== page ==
Tia, another processing technician, said, “We had to spray down the masks and reuse them, and we were told to wear the same mask for as long as we could.”
Another striker explained that workers in environmental services, which had to clean the rooms of COVID-19 patients, were not even given PPE at the beginning of the pandemic. An MRI technician recalled that they were told not to wear masks by hospital management when the pandemic began because they said it would “scare the patients.”
The WSWS spoke with a janitor about the working conditions and the betrayals that rank-and-file hospital workers have faced throughout the years under the leadership of the SEIU.
“We’re not getting hazard pay ... [Preckwinkle] won’t give it to us as a raise and we’ve been out of a contract for nine months. She also wants us to pay more for health care. For the past 22 years that I’ve been here, the SEIU has only gotten us 4 percent raises over four years. The SEIU hasn’t had our back in the past. There was no cost of living increase for seven years.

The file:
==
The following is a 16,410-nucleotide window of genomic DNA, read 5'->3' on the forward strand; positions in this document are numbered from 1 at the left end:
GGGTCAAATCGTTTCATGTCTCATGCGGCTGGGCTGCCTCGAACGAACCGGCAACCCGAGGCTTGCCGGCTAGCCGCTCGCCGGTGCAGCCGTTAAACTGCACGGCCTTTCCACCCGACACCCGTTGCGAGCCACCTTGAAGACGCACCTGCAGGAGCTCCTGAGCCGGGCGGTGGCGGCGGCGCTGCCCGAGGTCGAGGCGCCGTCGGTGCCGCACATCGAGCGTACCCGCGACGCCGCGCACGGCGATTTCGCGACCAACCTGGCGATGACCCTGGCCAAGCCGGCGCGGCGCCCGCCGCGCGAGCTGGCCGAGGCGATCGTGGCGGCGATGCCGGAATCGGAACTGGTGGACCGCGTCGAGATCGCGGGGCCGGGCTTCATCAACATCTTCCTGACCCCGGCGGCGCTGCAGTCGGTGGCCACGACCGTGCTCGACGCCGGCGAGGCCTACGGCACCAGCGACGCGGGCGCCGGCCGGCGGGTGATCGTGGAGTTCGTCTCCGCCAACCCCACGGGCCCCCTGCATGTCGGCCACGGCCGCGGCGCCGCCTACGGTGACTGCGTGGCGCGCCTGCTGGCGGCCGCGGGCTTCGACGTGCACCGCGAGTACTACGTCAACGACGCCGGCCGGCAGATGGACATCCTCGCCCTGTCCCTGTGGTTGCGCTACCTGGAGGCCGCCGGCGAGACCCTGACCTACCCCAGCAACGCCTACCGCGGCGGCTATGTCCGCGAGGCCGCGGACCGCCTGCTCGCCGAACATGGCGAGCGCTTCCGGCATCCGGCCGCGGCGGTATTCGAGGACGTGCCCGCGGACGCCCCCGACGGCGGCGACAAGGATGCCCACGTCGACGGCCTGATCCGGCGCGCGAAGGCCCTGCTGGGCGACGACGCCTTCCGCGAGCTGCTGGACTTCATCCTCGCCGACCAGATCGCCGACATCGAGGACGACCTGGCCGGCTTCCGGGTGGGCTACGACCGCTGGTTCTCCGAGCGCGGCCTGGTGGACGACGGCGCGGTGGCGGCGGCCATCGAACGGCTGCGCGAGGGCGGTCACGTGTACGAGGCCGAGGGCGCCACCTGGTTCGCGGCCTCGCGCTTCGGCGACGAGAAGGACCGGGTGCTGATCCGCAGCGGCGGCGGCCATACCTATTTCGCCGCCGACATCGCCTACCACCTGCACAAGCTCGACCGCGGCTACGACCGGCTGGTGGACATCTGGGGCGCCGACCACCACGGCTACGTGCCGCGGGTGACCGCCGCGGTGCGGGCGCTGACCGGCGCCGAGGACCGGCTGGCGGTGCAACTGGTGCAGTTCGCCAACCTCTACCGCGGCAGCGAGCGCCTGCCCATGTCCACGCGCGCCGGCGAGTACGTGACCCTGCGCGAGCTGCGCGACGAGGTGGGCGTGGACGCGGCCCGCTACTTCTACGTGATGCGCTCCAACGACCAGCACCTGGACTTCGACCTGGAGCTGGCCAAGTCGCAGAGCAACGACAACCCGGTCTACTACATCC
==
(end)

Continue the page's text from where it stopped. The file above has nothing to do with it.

“When Preckwinkle got into office she wanted to privatize the entire janitorial staff. When I started working for the county, we had 1,500 janitors, and now we have 250. One person is doing the job of three people now.
“The SEIU strike pay is $50 a day. It’s better than nothing, but it’s money they’ve been taking out of my pocket for 22 years, and not just me, but everyone who’s out here.”
Steven, an environmental services worker at Stroger Hospital, told the WSWS, “The working conditions are terrible. We’re very understaffed, we worked all through the pandemic, and Toni Preckwinkle refuses to give us a step up (in pay) for the years of service we have.